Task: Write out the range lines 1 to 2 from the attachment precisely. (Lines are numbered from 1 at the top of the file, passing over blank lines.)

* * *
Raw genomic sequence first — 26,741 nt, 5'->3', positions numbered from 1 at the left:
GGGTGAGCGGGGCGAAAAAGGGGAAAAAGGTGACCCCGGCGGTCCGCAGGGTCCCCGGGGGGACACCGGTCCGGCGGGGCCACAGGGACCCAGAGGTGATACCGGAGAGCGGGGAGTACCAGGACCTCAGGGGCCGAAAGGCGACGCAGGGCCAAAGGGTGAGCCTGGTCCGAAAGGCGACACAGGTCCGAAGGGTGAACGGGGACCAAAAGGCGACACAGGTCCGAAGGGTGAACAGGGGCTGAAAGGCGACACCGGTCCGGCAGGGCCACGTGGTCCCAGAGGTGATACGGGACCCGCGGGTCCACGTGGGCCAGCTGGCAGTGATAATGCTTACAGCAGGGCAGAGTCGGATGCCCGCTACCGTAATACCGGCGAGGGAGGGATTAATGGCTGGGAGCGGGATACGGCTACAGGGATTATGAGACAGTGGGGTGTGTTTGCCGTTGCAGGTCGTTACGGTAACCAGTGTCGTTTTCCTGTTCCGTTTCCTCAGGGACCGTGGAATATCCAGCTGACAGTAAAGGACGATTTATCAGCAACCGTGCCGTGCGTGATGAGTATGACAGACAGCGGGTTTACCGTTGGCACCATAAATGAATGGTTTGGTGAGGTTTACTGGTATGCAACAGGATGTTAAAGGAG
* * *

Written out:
Raw genomic sequence first — 26,741 nt, 5'->3', positions numbered from 1 at the left:
GGGTGAGCGGGGCGAAAAAGGGGAAAAAGGTGACCCCGGCGGTCCGCAGGGTCCCCGGGGGGACACCGGTCCGGCGGGGCCACAGGGACCCAGAGGTGATACCGGAGAGCGGGGAGTACCAGGACCTCAGGGGCCGAAAGGCGACGCAGGGCCAAAGGGTGAGCCTGGTCCGAAAGGCGACACAGGTCCGAAGGGTGAACGGGGACCAAAAGGCGACACAGGTCCGAAGGGTGAACAGGGGCTGAAAGGCGACACCGGTCCGGCAGGGCCACGTGGTCCCAGAGGTGATACGGGACCCGCGGGTCCACGTGGGCCAGCTGGCAGTGATAATGCTTACAGCAGGGCAGAGTCGGATGCCCGCTACCGTAATACCGGCGAGGGAGGGATTAATGGCTGGGAGCGGGATACGGCTACAGGGATTATGAGACAGTGGGGTGTGTTTGCCGTTGCAGGTCGTTACGGTAACCAGTGTCGTTTTCCTGTTCCGTTTCCTCAGGGACCGTGGAATATCCAGCTGACAGTAAAGGACGATTTATCAGCAACCGTGCCGTGCGTGATGAGTATGACAGACAGCGGGTTTACCGTTGGCACCATAAATGAATGGTTTGGTGAGGTTTACTGGTATGCAACAGGATGTTAAAGGAG